At this point, the 442nd was sent back to Belmont for a few days of rest, as they had been in combat since October 14.  However, after a day there, they were told that the following morning they would be heading out to rescue the 1st Battalion of the 141st (Texas) Regiment.  Despite numerous attempts to rescue it, this battalion remained surrounded on three sides by the enemy after advancing beyond its support.

Following is a description by I Company Medic Victor Izui of what the 442nd encountered, after the costly and exhausting battles for Bruyères and Biffontaine, as they set out on their mission – still in their summer uniforms:

To get to them, we encountered the most God-awful terrain and weather in the dark, jungle-like Vosges forest – a series of unmaneuverable, long, narrow ridges; cold rain and more cold rain; well-camouflaged, well dug-in, tenacious enemy we couldn’t see; water-logged foxholes and soggy combat boots that produced trench feet; digging dugouts no matter how tired we were in order to survive devastating nightly barrages and tree bursts…a foolhardy general [Major General John E. Dahlquist] who came right up to our lines, goading us to get up and charge…three days of slow, tedious tree-to-tree fighting with no sleep; forcing down cold, dry meat hash and crackers with cold, stale water…

On October 27, Hajiro’s 3rd Battalion set out at 4:00 a.m., marching in column with each man holding onto the pack of the man in front of him as they could not see in the pitch-dark night.  By 2:00 p.m., they were in position in the center of the line with 2nd Battalion on the left (with a large gap between them) and 100th Battalion on the right.  The attack moved very slowly, meeting heavy resistance.  About 3:30 p.m., I and K Companies were in the advance and were counterattacked.  The fighting was severe and after the counterattack was broken, they dug in for the night.

On October 28, 3rd Battalion ran into manned enemy roadblocks.  By the end of the day, the 100th and 3rd Battalions had advanced about 500 yards and captured 70 prisoners.

On October 29, the 100th and 3rd attacked at dawn and advanced some distance before they were stopped cold by an extremely strong enemy defensive position.  Lieutenant Colonel Alfred A. Pursall, commander of the 3rd Battalion, first tried to flank the enemy from the left up steep and well-defended terrain.  Company K was thrown back with heavy losses.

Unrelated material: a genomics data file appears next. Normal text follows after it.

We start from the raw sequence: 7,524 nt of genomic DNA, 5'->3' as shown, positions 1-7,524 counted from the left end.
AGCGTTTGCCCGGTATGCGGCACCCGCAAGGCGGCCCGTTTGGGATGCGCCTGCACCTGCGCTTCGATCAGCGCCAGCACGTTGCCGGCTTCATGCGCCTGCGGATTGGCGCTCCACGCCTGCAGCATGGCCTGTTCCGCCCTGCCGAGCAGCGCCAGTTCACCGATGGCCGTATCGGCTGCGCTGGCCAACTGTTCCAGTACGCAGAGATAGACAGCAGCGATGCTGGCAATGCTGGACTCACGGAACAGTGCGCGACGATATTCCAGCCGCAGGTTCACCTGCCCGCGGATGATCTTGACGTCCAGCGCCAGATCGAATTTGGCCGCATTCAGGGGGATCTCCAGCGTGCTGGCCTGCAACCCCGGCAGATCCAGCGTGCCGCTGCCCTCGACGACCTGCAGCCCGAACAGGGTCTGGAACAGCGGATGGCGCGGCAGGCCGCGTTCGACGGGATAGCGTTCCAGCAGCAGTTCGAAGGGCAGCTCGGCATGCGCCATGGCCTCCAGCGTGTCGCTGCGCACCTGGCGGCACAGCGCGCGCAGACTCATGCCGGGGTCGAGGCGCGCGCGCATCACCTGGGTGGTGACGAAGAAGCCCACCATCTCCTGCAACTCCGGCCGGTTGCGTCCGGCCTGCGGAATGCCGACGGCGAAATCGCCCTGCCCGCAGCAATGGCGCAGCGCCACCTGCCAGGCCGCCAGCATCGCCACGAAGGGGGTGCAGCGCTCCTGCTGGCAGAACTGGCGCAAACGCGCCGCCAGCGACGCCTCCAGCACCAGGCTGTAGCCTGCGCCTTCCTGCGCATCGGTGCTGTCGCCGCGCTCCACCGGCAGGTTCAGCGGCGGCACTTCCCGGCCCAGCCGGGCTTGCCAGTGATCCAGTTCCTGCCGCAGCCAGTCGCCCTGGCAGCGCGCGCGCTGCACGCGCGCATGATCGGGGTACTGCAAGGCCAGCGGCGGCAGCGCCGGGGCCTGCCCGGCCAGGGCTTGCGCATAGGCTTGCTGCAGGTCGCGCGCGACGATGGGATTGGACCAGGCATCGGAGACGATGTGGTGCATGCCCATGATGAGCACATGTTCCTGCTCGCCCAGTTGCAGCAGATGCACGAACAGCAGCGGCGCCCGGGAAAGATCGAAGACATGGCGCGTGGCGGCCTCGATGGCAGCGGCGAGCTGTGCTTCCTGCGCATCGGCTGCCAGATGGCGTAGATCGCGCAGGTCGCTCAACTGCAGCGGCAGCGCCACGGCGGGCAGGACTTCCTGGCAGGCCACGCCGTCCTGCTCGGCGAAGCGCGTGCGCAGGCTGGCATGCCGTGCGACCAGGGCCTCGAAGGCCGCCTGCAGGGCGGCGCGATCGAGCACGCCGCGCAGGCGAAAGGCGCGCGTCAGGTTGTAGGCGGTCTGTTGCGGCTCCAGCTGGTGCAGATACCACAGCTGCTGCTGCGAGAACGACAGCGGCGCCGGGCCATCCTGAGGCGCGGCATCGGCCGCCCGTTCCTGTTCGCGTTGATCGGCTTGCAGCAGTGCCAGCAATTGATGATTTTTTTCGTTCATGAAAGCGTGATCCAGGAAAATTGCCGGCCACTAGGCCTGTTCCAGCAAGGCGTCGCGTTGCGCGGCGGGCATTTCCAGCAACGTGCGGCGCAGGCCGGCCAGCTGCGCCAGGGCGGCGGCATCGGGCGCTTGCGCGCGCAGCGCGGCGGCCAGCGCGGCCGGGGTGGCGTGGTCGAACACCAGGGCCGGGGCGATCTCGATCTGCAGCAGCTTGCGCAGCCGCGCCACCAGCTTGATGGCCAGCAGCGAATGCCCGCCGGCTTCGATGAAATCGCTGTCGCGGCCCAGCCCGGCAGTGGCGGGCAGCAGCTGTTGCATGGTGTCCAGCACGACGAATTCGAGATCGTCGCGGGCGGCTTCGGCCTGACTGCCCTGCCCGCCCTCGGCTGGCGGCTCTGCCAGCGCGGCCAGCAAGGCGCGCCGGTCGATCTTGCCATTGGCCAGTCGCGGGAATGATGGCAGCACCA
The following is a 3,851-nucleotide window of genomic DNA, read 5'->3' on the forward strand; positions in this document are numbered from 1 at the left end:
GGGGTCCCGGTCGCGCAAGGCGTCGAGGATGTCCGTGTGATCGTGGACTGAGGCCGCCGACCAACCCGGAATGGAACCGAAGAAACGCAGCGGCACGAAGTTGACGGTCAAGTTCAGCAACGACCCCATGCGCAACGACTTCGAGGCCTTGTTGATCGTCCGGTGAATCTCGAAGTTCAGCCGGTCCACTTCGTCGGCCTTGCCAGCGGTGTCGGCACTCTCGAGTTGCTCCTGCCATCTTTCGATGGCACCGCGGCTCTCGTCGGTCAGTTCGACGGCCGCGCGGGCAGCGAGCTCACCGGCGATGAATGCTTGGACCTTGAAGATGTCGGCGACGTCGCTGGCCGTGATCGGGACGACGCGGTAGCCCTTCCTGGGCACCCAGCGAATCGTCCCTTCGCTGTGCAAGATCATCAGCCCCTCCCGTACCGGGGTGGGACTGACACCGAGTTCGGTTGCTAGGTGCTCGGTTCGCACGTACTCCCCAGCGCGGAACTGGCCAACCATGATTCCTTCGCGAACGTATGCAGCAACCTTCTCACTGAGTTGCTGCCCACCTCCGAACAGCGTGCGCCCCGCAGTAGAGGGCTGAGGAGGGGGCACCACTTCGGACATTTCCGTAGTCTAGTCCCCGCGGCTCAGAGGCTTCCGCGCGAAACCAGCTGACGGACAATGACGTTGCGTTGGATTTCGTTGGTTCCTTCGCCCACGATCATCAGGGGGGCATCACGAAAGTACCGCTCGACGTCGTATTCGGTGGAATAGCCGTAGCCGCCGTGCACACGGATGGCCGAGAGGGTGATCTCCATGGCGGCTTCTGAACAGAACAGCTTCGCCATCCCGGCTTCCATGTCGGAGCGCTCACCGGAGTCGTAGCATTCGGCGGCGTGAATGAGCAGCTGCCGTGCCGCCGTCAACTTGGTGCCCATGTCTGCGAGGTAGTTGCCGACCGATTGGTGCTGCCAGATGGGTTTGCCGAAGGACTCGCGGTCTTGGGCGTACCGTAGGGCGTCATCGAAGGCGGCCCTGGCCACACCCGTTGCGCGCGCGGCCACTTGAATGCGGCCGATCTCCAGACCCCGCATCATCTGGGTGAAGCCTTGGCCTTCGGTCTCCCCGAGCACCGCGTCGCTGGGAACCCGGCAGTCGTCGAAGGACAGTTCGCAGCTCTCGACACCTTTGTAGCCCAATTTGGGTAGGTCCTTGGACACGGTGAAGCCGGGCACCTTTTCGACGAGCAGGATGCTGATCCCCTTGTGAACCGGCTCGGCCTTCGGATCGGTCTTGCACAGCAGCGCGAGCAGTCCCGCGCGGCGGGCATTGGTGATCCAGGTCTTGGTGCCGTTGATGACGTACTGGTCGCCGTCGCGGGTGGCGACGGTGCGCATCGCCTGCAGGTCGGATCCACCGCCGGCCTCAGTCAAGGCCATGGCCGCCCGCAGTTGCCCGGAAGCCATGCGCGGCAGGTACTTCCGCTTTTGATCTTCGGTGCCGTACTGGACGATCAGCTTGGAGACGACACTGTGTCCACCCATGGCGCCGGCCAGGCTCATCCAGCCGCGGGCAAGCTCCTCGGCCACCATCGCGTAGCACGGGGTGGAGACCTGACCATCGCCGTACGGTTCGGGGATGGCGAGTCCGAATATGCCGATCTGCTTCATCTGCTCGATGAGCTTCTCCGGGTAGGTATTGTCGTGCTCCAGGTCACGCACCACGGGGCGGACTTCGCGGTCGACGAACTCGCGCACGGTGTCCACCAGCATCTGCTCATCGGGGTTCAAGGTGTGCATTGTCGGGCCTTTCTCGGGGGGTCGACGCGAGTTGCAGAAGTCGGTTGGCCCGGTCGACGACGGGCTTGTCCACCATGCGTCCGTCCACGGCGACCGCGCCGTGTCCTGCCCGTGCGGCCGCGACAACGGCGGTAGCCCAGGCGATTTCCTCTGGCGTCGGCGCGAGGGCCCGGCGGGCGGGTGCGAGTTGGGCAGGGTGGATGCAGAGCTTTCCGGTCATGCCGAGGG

Pursall then called on tanks for direct fire, enabling Companies I and K to advance slightly.  However, the leading elements were again pinned down.

Finally, the men from both companies slowly got to their feet and started for the enemy positions on top of the hill, moving from tree to tree as they shot from the hip.  This advance broke the enemy, who were overwhelmed.  Private Barney Hajiro is widely credited for starting this “suicide” or “Banzai” attack.  He ran up the hill about 100 yards under fire.  He then advanced about 10 more yards beyond his comrades, drawing fire and spotting camouflaged machine-gun nests.  He singlehandedly destroyed both nests.

The hill was also later called Suicide Hill or Banzai Hill.  Following is the account later written by T/Sgt. Kubota, who was in a field hospital with a damaged Achilles tendon, from accounts of wounded men coming into the hospital:

They were attacking well-entrenched enemy positions.  Moving forward was difficult as they were constantly being pinned down and fired upon with deadly accuracy…Fellow soldiers were getting killed or wounded…Hajiro, under cover, was a few yards away from him.  Suddenly, he saw Hajiro boldly stand up and, loudly shouting expletives, advance alone with his BAR spitting fire.  At that moment, he realized he couldn’t let Hajiro attack alone.  Therefore, he himself stood up and started attacking, shouting and yelling at the top of his voice as he fired.  Then a strange thing happened.  He saw other fellow soldiers moving forward, also firing and attacking with crazed-like shouts.

So, it was Pvt. Barney Hajiro who had provided the spark that ignited the spirits of his comrades to rally and boldly attack.  As he did so, he screamed such epithets as, “You goddamn Jerries!  You f— buggahs!”  When an enemy rifleman fired at him and missed, he whipped around and shot him at 40 yards.  Only enemy bullets stopped him, when he was hit on his left side, shoulder, cheek, and wrist.  Other bullets blew his helmet off his head and shattered his BAR.  He said to T/Sgt. Kubota years after the war that he only faintly remembered what happened during the attack.  Had he done this to “prove” he was a good guy, Kubota asked him.  Barney replied, “Somebody gotta do the job – my buddies, they getting killed.”